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Hateship, friendship, courtship, loveship, marriage

by Munro, Alice, 1931-

Format: Print Book 2002
Availability: Available at 1 Library 1 of 1 copy
Available (1)
Location Collection Call #
CLP - Main Library First Floor - Fiction Stacks FICTION Munro
Location  CLP - Main Library
Collection  First Floor - Fiction Stacks
Call Number  FICTION Munro

In the her tenth collection (the title story of which is the basis for the new film Hateship Loveship) , Alice Munro achieves new heights, creating narratives that loop and swerve like memory, and conjuring up characters as thorny and contradictory as people we know ourselves.
A tough-minded housekeeper jettisons the habits of a lifetime because of a teenager's practical joke. A college student visiting her brassy, unconventional aunt stumbles on an astonishing secret and its meaning in her own life. An incorrigible philanderer responds with unexpected grace to his wife's nursing-home romance. Hateship, Friendship, Courtship, Loveship, Marriage is Munro at her best, tirelessly observant, serenely free of illusion, deeply and gloriously humane.
Hateship, friendship, courtship, loveship, marriage
Floating bridge
Family furnishings
Post and beam
What is remembered
The bear came over the mountain.

Published Reviews
Booklist Review: "It's said that the devil is in the details, but in Munro's pristine and enrapturing stories, the details hold magic. Her celebrated stories work not only because her characters are so utterly human in their mixed feelings but also because she lavishes keen attention on every article of clothing, body feature, setting, and carefully dealt line of dialogue. Munro's people are insular country folk living simply and earnestly in small towns in Ontario or outside Vancouver, and while they chafe against tradition, they are leery of outright conflict or any talk that might seem intrusive or self-aggrandizing. Thoughts and feelings, especially women's, are to be kept to one's self. Munro's male characters, such as the biology teacher done in by creationists in "Comfort," are fascinating, but her piercing and witty stories revolve around women navigating the vagaries of marriage, bolstering frail egos and burying desire while coming to the rescue in the face of illness and death. But there are women, too, who walk away from duty, seeking solitude, even the solace of writing. Opulent in their beauty and gem-bright psychology, the extraordinary stories in Munro's tenth stellar collection span the spectrum from romance to tales of manners to deep meditations on love and mortality, and all evince Munro's profound understanding of the power of memories and the stories we tell ourselves. Donna Seaman"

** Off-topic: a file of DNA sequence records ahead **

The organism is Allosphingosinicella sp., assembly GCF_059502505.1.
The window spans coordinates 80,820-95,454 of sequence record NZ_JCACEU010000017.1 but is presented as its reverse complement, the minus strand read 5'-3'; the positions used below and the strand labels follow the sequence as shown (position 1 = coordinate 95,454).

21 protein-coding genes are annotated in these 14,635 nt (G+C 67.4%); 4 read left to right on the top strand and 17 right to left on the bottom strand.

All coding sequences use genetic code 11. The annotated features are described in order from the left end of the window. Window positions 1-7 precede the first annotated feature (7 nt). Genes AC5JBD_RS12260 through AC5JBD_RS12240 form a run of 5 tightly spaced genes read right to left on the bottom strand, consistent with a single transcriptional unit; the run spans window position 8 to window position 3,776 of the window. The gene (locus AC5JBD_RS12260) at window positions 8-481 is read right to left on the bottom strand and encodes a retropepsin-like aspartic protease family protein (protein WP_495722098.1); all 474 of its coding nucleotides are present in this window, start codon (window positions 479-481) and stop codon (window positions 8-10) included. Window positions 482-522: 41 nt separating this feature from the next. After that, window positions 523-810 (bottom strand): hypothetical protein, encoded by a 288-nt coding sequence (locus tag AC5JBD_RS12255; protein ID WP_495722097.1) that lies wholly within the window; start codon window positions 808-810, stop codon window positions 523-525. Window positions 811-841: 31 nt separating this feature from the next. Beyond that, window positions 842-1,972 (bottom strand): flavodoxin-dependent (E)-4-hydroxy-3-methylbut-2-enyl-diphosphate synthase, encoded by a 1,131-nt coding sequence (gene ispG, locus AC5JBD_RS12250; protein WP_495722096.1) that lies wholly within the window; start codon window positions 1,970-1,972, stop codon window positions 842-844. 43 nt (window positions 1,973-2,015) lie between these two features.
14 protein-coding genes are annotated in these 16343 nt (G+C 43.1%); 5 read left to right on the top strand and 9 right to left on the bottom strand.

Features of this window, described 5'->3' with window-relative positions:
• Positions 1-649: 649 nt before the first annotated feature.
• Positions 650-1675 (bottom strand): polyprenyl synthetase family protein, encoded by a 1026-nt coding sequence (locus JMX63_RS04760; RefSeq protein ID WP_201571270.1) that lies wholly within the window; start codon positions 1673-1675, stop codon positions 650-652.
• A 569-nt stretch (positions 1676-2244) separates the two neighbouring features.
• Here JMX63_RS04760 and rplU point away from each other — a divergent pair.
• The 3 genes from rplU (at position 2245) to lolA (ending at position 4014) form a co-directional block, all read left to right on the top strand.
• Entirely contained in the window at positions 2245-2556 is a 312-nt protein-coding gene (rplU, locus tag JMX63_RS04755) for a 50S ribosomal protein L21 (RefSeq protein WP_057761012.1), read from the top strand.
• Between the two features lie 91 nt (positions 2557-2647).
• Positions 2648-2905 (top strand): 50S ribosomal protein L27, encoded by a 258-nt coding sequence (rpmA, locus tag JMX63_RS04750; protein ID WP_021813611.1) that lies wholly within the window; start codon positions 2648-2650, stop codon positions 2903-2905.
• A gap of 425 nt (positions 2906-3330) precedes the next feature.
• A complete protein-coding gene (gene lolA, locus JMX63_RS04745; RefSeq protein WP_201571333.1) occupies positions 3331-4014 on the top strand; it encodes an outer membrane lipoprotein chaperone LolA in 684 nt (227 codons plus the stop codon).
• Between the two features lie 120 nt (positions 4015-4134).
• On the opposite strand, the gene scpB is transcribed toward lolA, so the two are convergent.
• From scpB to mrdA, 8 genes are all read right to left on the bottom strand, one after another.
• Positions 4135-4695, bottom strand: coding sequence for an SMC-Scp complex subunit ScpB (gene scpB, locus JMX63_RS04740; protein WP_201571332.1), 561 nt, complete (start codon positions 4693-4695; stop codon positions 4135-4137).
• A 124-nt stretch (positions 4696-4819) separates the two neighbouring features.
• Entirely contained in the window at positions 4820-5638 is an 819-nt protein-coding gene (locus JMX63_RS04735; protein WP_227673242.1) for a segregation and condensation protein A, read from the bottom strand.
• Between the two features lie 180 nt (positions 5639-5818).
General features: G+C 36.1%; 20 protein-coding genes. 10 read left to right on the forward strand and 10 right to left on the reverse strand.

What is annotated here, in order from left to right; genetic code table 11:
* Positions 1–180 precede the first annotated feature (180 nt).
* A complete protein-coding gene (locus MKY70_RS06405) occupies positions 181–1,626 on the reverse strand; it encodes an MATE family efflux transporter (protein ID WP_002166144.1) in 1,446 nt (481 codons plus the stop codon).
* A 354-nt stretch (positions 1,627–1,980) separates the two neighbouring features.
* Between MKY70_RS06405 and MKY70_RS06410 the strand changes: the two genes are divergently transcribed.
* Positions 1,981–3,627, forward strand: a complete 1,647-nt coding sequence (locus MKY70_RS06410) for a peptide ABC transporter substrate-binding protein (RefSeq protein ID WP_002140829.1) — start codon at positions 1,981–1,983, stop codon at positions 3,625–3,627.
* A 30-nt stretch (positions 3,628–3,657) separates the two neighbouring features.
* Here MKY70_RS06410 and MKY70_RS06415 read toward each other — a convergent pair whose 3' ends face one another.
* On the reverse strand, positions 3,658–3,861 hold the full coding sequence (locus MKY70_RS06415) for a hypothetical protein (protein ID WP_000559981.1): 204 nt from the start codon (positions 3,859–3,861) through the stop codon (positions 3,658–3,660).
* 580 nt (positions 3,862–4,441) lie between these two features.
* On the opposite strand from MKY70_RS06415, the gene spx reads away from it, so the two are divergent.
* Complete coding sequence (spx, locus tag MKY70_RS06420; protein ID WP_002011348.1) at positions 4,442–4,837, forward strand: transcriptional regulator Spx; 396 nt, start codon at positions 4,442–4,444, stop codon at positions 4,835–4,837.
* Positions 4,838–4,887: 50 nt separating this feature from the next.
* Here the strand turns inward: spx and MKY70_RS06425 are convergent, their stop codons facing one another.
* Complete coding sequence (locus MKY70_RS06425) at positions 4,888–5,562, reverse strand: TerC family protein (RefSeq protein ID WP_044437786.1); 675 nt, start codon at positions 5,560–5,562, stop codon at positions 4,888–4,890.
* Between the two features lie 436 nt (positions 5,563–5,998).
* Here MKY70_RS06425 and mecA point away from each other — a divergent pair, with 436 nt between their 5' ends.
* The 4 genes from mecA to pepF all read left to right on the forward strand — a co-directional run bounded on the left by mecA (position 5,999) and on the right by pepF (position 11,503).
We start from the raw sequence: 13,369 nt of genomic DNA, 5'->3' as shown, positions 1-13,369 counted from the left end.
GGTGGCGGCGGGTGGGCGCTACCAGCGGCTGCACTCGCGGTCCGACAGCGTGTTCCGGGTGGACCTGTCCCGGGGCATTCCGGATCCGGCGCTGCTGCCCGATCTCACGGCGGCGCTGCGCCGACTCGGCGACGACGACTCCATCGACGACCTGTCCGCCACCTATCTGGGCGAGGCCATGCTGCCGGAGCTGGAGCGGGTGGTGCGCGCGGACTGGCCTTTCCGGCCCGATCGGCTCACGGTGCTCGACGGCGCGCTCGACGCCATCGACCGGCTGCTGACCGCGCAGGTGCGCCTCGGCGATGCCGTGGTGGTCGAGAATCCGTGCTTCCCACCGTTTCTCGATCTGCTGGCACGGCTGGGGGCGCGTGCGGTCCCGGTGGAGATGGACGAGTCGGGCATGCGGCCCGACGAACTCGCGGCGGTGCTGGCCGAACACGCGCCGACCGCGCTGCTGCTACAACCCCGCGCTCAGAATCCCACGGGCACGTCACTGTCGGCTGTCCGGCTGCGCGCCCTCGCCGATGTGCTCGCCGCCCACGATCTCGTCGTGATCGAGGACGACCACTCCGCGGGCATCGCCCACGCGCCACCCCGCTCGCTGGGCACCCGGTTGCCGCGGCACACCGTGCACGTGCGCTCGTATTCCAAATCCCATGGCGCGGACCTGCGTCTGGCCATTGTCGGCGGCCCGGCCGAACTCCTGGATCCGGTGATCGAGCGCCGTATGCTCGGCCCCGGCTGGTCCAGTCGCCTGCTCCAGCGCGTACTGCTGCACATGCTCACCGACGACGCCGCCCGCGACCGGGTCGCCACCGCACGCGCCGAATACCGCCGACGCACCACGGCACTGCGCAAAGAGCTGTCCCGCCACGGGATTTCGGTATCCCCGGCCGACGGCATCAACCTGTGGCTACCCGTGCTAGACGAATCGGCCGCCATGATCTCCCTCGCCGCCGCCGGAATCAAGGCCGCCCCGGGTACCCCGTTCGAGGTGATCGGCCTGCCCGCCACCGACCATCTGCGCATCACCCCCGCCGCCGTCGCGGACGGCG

From Booklist, Copyright (c) American Library Association. Used with permission.
Publisher's Weekly Review: "A writer of Munro's ilk hardly needs a hook like the intriguing title of her 10th collection to pull readers into her orbit. Serving as a teasing introduction to these nine brilliantly executed tales, the range of mentioned relationships merely suggests a few of the nuances of human behavior that Munro evokes with the skill of a psychological magician. Johanna Parry, the protagonist of the title story, stands alone among her fictional sisters in achieving her goal by force of will. A rough, uneducated country girl, blatantly plain ("her teeth were crowded into the front of her mouth as if they were ready for an argument"), she seems doomed to heartbreak because of a teenager's trick, but the bracingly ironic denouement turns the reader's dire expectations into glee. The women in the other stories generally cannot control their fate. Having finally been reunited with the soul mate of her youth, the narrator of "Nettles" discovers that apparently benevolent fate can be cruel. In a similar moment of perception that signals the end of hope, Lorna in "Post and Beam" realizes that she is condemned to a life of submission to her overbearing, supercilious husband; ironically, her frowsy country cousin envies Lorna's luck in escaping their common origin. In nearly every story, there's a contrast between the behavior and expectations of country people and those who have made it to Toronto or Vancouver. Regardless of situation, however, the basics of survival are endured in stoic sorrow. Only the institutionalized wife of a philanderer in "The Bear Came Over the Mountain" manages to outwit her husband, and she has to lose her sanity to do it. All of the stories share Munro's characteristic style, looping gracefully from the present to the past, interpolating vignettes that seem extraneous and bringing the strands together in a deceptively gentle windup whose impact takes the breath away. Munro has few peers in her understanding of the bargains women make with life and the measureless price they pay. (Nov.) Forecast: Munro's collections are true modern classics, as the 75,000 first printing of her latest attests. Expect vigorous sales. (c) Copyright PWxyz, LLC. All rights reserved"
(c) Copyright PWxyz, LLC. All rights reserved
Additional Information
Subjects Women -- Canada -- Fiction.
Canada -- Social life and customs -- 20th century -- Fiction.
Publisher New York :2002
Edition First Vintage International edition.
Other Titles Short stories.
Language English
Description vii, 323 pages ; 21 cm
ISBN 9780375727436
Other Classic View